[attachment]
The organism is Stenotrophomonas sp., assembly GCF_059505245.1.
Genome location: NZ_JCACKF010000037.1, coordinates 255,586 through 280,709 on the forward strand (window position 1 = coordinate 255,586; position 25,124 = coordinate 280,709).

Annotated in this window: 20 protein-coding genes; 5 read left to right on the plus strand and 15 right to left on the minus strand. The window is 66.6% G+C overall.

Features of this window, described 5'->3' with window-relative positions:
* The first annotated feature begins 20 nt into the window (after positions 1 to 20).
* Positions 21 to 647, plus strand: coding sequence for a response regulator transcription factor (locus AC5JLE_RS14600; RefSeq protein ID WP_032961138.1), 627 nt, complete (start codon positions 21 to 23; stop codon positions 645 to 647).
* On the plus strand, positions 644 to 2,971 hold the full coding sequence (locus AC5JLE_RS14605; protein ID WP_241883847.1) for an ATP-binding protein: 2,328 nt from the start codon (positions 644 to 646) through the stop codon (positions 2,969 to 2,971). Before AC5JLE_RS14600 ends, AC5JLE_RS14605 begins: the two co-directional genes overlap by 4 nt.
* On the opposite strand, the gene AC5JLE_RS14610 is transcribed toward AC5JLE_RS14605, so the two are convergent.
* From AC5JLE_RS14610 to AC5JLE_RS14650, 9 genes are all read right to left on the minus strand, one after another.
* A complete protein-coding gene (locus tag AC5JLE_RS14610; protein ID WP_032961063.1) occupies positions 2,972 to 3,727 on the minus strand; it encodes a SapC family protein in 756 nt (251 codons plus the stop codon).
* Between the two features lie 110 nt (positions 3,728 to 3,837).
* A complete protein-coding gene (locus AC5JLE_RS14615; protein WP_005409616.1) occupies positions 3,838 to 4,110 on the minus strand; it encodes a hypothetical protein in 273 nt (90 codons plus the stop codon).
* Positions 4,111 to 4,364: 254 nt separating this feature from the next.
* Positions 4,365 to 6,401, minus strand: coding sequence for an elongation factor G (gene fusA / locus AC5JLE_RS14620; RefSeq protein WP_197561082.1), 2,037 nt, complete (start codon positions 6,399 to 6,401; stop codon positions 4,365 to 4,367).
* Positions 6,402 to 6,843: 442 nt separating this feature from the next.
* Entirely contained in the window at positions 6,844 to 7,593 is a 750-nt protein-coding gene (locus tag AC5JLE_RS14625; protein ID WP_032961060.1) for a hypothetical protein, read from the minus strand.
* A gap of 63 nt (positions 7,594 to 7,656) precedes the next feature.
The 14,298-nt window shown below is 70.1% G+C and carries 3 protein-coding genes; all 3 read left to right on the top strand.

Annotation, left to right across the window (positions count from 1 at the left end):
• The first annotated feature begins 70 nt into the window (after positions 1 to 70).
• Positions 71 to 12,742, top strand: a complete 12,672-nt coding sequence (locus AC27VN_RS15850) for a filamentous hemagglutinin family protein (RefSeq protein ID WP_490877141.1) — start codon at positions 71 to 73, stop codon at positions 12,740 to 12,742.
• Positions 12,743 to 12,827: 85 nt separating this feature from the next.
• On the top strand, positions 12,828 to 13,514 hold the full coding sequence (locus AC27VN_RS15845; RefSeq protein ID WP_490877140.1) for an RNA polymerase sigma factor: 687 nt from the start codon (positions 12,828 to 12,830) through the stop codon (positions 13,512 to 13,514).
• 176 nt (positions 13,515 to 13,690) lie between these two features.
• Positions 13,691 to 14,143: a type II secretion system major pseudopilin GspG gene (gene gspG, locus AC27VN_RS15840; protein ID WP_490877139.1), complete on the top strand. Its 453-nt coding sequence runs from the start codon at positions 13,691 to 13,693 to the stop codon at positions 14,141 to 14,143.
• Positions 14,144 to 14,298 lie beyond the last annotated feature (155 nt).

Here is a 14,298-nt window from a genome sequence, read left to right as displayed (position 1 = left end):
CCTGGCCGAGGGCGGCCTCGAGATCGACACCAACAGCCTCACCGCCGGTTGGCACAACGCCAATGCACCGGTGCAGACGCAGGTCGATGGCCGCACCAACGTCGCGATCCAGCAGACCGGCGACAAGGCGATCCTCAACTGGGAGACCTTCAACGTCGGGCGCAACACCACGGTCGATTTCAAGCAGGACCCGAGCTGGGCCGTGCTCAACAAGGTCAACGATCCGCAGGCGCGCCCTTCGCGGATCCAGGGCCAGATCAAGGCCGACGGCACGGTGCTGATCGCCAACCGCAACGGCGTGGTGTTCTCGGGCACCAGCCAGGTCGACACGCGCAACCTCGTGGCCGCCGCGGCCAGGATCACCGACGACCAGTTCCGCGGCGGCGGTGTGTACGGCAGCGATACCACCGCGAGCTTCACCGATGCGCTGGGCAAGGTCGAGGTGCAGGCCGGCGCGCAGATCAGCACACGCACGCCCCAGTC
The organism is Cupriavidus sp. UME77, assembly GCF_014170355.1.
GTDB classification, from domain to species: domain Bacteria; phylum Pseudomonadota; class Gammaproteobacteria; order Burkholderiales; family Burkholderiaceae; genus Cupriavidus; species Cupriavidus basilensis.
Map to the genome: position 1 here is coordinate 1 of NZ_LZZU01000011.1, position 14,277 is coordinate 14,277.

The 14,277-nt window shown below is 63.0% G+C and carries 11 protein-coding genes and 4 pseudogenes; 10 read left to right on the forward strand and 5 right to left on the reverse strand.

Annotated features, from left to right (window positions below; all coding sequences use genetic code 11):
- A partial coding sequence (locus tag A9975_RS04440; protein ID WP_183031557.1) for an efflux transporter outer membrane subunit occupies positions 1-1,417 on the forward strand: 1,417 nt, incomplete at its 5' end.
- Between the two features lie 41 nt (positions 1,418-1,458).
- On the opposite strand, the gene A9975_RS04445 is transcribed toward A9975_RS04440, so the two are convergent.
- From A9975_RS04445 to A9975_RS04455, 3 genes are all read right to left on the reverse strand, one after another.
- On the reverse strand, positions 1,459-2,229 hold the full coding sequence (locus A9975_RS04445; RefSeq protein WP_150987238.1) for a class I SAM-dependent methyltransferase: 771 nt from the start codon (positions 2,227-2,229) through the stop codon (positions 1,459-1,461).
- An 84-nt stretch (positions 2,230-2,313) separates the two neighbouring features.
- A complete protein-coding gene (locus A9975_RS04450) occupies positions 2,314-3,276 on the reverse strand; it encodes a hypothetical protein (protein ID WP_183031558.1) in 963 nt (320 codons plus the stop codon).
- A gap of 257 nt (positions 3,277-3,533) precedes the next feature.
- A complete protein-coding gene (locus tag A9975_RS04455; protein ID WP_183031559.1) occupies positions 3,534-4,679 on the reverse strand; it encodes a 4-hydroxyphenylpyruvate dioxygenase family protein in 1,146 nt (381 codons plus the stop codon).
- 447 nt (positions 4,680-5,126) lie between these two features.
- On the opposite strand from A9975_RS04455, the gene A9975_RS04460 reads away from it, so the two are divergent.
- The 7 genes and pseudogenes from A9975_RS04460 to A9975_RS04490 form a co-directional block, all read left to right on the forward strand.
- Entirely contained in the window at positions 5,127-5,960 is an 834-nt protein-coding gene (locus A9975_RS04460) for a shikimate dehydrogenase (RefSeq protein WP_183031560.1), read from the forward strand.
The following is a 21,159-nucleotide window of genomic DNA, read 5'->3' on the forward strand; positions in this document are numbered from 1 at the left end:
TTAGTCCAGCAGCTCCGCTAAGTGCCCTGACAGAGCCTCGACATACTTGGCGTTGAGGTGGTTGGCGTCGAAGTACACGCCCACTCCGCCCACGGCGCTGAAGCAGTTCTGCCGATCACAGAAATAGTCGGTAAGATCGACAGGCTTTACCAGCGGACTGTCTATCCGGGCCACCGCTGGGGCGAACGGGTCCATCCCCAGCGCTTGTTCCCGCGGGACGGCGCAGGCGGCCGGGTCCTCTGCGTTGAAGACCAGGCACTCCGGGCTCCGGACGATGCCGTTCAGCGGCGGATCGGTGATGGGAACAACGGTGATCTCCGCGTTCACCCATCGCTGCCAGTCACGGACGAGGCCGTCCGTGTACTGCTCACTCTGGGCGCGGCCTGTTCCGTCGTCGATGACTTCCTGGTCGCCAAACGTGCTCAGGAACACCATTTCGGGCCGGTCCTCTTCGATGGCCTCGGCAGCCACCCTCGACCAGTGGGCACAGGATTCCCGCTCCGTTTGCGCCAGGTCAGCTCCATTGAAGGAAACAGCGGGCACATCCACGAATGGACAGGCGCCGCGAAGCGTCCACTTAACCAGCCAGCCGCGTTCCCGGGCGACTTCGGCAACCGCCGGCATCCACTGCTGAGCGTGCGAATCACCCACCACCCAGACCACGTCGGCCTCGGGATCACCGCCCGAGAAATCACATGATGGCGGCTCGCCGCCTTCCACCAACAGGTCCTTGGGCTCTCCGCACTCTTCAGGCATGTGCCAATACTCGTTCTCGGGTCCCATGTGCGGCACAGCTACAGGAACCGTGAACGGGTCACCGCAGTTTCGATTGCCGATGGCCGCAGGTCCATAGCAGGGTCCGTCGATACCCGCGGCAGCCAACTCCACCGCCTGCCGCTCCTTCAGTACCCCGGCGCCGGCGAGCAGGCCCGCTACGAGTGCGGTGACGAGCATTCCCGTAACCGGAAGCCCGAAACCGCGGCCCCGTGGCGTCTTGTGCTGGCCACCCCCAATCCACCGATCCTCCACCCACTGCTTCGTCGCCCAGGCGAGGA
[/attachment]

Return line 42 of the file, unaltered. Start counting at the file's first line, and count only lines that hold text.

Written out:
- A complete protein-coding gene (locus tag A9975_RS04455; protein ID WP_183031559.1) occupies positions 3,534-4,679 on the reverse strand; it encodes a 4-hydroxyphenylpyruvate dioxygenase family protein in 1,146 nt (381 codons plus the stop codon).